“People’s behaviors are defined by people’s perceptions, and people’s perceptions are created through the structures that are embedded in society,” Ryusuke argues.
In the context of the startup world, these cultural differences can play out in a number of ways, according to Takuo. One major way these differences manifest themselves is in the speed at which business is done.
“It takes a lot of time for things to fall into place in Japan, so people have to understand that it’s just a whole different system,” Takuo explains. “We’re saying four months to a year to get a deal done whereas in the States, people can sign on a paper napkin and get it done right off the bat.”
Language, of course, can pose other challenges in the Japanese ecosystem, both for foreign and local entrepreneurs.
While the language currency at Venture Café is English, Takuo and Ryusuke highlight that offering programming in Japanese is a key part of their strategy, encouraging local Japanese entrepreneurs and startups to participate more actively from the get-go without becoming discouraged.
Opening up to innovation
Japanese society is slowly opening up to a new wave of foreign residents, including many foreign entrepreneurs hoping to capitalize on the country’s high-tech environment and infrastructure.
Foreigners now account for roughly two percent of Japan’s population – or nearly one in 50 – but in Tokyo, the foreign population is twice that. In some neighborhoods, such as Shinjuku, more than one in eight people were born outside Japan.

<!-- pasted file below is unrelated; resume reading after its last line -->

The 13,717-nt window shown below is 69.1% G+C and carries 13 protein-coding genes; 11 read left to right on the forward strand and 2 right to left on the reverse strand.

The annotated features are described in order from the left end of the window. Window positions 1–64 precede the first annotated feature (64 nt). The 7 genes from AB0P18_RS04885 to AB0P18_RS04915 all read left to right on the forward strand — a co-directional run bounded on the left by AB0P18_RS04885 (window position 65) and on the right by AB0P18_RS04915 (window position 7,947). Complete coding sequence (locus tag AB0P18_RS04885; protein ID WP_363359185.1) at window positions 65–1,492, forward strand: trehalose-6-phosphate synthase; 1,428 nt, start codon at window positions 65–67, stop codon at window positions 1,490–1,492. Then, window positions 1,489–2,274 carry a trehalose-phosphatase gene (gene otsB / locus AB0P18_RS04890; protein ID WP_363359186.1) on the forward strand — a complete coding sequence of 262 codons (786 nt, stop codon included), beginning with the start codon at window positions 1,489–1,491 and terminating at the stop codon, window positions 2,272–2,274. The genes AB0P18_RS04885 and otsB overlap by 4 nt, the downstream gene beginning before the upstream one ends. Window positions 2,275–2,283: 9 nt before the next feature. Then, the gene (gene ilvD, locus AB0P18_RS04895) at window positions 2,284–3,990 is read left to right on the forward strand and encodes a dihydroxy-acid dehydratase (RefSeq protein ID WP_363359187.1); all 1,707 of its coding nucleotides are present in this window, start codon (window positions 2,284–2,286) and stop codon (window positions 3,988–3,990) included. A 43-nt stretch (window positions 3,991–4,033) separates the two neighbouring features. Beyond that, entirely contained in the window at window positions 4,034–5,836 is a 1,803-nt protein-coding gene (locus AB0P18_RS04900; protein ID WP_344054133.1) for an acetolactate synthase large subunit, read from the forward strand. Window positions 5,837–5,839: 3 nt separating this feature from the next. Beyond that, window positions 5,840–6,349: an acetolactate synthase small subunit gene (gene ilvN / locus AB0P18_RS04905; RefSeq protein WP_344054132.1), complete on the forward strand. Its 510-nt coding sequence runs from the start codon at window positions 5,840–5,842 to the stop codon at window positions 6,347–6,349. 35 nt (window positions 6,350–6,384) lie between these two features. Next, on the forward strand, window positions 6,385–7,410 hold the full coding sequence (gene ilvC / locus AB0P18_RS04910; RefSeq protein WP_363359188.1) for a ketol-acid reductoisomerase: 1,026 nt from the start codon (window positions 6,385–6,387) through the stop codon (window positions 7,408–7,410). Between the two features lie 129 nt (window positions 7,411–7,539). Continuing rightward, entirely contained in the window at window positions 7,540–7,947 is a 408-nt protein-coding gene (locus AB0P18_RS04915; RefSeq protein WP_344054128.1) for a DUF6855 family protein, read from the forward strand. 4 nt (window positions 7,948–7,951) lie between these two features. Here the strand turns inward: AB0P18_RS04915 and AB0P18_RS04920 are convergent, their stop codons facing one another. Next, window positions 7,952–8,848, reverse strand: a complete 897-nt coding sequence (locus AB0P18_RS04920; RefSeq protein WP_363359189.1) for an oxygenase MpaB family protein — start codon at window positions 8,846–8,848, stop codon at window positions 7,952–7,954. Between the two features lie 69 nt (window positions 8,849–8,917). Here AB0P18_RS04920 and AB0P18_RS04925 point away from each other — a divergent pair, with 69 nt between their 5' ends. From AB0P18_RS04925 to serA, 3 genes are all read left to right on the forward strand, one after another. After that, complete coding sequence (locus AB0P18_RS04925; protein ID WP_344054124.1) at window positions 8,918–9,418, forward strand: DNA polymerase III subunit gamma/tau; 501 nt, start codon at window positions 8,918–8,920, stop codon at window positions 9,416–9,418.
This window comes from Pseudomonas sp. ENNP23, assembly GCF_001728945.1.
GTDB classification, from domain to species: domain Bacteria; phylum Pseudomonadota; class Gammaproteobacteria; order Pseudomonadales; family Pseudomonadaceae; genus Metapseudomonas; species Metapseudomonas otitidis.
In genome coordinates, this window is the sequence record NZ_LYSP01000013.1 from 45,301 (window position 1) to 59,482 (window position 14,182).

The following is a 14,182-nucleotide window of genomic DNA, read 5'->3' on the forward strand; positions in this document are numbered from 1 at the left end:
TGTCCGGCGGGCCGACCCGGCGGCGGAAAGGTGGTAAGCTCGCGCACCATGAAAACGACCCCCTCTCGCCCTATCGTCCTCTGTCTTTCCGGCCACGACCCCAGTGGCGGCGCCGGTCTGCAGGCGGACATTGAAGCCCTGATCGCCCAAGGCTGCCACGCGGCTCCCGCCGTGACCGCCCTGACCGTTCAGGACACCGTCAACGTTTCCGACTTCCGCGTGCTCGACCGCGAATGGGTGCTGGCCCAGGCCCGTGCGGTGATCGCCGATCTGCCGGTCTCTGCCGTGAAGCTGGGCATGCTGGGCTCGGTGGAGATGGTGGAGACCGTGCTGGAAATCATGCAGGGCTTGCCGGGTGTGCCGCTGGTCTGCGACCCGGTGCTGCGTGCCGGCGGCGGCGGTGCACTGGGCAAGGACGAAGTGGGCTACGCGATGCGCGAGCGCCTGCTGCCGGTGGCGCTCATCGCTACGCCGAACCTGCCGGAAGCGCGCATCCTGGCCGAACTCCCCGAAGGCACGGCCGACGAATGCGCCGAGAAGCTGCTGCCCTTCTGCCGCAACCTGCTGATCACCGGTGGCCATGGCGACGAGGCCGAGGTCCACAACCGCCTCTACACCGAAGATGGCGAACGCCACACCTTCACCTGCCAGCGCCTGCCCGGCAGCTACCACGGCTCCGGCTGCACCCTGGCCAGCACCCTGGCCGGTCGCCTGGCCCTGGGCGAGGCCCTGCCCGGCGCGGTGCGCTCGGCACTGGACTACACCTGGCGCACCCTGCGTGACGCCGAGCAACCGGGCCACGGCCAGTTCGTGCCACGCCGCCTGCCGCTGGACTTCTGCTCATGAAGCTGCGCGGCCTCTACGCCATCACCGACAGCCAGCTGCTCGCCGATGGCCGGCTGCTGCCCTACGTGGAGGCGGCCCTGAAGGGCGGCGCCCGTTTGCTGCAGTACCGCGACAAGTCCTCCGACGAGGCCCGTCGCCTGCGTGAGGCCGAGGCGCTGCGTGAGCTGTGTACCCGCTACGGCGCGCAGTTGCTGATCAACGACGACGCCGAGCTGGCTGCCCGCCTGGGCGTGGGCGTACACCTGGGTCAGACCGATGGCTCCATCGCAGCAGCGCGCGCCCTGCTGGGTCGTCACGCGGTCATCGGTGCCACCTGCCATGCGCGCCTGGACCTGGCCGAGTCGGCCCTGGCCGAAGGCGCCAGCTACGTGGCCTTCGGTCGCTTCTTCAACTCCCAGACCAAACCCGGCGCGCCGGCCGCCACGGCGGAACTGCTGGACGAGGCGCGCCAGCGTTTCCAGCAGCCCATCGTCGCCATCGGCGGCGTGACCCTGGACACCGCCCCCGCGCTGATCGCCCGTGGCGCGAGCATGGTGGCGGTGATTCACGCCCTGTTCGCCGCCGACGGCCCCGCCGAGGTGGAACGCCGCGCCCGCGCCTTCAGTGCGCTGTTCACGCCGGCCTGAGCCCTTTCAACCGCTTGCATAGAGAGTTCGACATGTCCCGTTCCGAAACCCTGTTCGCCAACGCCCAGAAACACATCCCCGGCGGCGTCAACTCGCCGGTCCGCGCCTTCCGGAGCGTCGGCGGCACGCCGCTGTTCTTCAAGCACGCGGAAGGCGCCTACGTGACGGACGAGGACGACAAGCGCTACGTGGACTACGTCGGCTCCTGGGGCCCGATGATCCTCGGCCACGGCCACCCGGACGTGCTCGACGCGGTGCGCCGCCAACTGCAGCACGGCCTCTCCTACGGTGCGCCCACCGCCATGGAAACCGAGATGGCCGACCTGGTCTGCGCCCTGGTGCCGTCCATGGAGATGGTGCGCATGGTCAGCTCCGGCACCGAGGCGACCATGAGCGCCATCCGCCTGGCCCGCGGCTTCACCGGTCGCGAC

At Venture Café Tokyo, about 24 percent of the more than 19,000 attendees between March 2018 and January 2020 were not from Japan.
Since holding its first Thursday Gathering, Venture Café Tokyo has aimed to create a consistent space for these diverse cultures to come together in a casual and informative setting. Each week, entrepreneurs and community members present on a number of different themes, ranging from design thinking and artificial intelligence to innovating around sports, culture and food.
Our motto of connecting innovators to make things happen will never change because that’s what we believe in, that’s where our values are
As the startup ecosystem in Japan continues to grow and develop, Ryusuke and Takuo want to see Venture Café Tokyo expand with it.
According to Ryusuke, Venture Café Tokyo plans to focus on four main pillars in 2020, including a cluster programming model that brings together diverse themes each week, a focus on women’s entrepreneurship and empowerment (which still lags sorely behind in Japan), spurring regional revitalization of cities outside Tokyo and improving Japanese entrepreneurs’ global reach and mindset.
But the fundamental idea behind Venture Café Tokyo, and Venture Café more broadly – “connecting innovators to make things happen” – remains just as important today as it was two years ago.
“Our motto of connecting innovators to make things happen will never change because that’s what we believe in, that’s where our values are,” Takuo says.